[Deathpenalty] death penalty news----OKLA., NEB., GA.
rhalperi at smu.edu
Tue Jan 10 11:36:16 CST 2012
Execution date sought for Oklahoma death row inmate who killed his wife ----
Timothy Shaun Stemple was convicted of beating his wife with a baseball bat
before running her over with a pickup in 1996. The U.S. Supreme Court on Monday
rejected Stemple's final appeal, and Attorney General Scott Pruitt asked for an
Oklahoma Attorney General Scott Pruitt on Monday requested an execution date
for death row inmate Timothy Shaun Stemple, who was convicted of killing his
wife in 1996, after the U.S. Supreme Court rejected Stemple's final appeal.
Without comment, the high court let stand a decision from the 10th U.S. Circuit
Court of Appeals that Stemple's right to a fair trial was not violated by the
admission of an incriminating taped interview with Tulsa police before he was
officially under arrest.
Stemple, now 46, and an accomplice beat Stemple's wife — Trisha, who was 30 —
with a baseball bat and then ran her over several times with a pickup on U.S.
75 outside of Tulsa.
Pruitt asked the Oklahoma Court of Criminal Appeals to set an execution date in
60 days or the earliest date the court deems fit.
“Timothy Shaun Stemple has exhausted all of his appeals in a court of law,”
Pruitt said. “After an in-depth review of this case, my office has found it is
appropriate to proceed with requesting an execution date, and that the
execution of Timothy Shaun Stemple should be carried out.”
Oklahoma death row inmate Gary Roland Welch was executed last week.
(source: The Oklahoman)
Death penalty sought in 1996 murder
There are new developments in a murder case that shocked the Tulsa area.
The U.S. Supreme Court has denied the last appeal of a Jenks man convicted of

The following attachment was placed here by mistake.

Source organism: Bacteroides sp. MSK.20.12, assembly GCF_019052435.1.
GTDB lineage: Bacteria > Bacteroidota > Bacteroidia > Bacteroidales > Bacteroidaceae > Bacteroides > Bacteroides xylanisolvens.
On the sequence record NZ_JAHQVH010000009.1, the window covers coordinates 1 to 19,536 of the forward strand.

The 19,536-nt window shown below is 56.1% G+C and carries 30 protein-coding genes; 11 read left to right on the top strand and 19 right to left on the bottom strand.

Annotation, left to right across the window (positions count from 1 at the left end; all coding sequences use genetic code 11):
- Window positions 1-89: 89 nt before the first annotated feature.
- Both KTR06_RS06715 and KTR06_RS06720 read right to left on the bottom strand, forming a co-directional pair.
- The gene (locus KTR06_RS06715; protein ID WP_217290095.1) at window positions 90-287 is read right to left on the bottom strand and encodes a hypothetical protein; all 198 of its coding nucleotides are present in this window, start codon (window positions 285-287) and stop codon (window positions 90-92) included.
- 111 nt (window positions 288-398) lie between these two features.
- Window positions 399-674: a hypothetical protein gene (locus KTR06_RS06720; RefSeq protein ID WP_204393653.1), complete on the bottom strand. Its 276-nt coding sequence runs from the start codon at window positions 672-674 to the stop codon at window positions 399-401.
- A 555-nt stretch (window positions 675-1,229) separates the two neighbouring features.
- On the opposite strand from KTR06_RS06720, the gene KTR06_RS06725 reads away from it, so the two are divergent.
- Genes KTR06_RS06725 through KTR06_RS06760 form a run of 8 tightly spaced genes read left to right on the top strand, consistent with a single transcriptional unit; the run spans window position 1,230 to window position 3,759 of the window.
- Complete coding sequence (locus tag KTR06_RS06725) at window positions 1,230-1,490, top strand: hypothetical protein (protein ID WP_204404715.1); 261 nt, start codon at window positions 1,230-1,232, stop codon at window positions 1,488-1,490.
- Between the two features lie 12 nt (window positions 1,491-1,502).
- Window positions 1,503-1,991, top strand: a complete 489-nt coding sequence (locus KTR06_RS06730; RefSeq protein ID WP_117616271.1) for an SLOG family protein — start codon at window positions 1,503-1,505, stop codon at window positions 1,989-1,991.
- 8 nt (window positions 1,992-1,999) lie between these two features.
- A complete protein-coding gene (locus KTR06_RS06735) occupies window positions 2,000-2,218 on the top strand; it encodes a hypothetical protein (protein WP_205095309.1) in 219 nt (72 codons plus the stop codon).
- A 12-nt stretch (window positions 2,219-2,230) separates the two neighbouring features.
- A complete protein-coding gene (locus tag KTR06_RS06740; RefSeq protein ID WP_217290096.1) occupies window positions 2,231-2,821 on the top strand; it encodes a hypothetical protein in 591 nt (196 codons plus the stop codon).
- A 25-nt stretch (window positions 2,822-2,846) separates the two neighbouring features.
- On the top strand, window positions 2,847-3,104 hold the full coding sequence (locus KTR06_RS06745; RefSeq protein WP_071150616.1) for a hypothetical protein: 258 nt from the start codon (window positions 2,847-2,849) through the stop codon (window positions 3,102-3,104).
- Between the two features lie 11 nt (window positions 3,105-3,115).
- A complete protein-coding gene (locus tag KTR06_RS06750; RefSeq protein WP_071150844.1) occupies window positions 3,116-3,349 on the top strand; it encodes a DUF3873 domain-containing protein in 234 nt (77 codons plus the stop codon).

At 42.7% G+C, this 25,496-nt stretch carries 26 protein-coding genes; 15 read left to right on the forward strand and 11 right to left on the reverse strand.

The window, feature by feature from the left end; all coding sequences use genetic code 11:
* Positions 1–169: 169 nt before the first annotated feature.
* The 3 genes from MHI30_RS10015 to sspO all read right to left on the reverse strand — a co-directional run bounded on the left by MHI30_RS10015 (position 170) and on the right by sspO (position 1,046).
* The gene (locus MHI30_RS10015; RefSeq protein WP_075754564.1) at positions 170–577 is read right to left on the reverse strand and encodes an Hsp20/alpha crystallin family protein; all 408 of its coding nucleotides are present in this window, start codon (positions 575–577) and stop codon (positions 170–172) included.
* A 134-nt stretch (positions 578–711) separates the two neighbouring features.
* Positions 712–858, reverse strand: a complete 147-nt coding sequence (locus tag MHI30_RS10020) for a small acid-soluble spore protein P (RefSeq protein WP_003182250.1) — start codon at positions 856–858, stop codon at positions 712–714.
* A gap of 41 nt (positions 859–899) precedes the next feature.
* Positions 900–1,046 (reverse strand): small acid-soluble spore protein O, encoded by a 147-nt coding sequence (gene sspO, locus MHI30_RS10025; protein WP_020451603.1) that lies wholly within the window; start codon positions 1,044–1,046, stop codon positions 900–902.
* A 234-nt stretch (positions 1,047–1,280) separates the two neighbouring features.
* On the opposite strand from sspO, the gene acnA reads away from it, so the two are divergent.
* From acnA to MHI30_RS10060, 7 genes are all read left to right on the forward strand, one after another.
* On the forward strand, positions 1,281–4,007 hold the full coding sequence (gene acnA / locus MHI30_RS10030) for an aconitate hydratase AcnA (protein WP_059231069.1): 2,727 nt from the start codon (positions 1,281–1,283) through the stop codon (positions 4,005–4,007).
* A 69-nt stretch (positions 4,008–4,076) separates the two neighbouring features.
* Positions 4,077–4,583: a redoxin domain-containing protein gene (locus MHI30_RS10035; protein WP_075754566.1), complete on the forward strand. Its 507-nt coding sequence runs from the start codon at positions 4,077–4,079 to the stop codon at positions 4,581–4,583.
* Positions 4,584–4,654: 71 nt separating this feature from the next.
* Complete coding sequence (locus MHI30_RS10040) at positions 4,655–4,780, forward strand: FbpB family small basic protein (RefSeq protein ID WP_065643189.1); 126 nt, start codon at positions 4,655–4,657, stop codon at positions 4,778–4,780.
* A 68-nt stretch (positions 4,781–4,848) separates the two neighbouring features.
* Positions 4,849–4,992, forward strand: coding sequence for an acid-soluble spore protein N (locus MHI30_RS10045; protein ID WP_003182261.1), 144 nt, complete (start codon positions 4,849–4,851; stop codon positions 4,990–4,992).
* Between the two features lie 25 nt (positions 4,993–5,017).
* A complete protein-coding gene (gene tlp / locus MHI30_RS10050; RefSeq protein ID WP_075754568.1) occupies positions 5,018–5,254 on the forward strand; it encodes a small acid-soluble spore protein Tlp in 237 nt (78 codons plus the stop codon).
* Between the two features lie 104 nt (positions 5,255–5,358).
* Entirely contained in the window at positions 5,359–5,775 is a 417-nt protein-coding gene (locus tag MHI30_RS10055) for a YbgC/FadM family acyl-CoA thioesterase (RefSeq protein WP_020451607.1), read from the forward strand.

killing his wife.
Now State Attorney General Scott Pruitt wants the court to set an execution
date for 46-year-old Timothy Stemple.
In October of 1996, the body of Trisha Stemple was found along Highway 75, not
far from her disabled car.
At first investigators thought it was a hit and run.
They later determined that Timothy Stemple and a teenaged accomplice had beaten
her with a bat and then ran over her repeatedly with his truck.
They believed Stemple was after $950,000 in life insurance money.
Pruitt has asked the court to set the execution date for early March since
Stemple has exhausted all his appeals.
(source: KJRH News)
Bruning criticizes ‘sideshow' on death drug
Nebraska Attorney General Jon Bruning called efforts to cast doubt on the
legitimacy of the state's death drug a "circus sideshow" that attempts to stall
the executions of 2 of the state's death-row inmates.
The attorney general filed documents Monday with the Nebraska Supreme Court
attempting to prove that the state legitimately obtained its latest supply of
sodium thiopental, 1 of 3 drugs in Nebraska's lethal injection protocol. The
filing contains copies of a canceled check and a bank statement from an Indian
drug broker showing that the broker paid for the sodium thiopental he then sold
"I think it's outrageous that the conversation continues to be about the method
of execution as opposed to the brutal murders committed by Michael Ryan and
Carey Dean Moore," Bruning said.
A filing last week by Ryan's attorney included shipping documents that labeled
the sodium thiopental samples "not for sale." The Swiss manufacturer has
maintained it gave the drug to a broker in India on the condition he use it to
develop a market in Africa.
The Calcutta broker, Chris Harris, sold the two samples of the drug to the
Nebraska Department of Correctional Services for $5,411. The department
announced it had obtained the drug Nov. 3, the same day the attorney general
asked the Supreme Court to set Ryan's execution date.
The dispute surfaced several weeks later when the chief executive officer of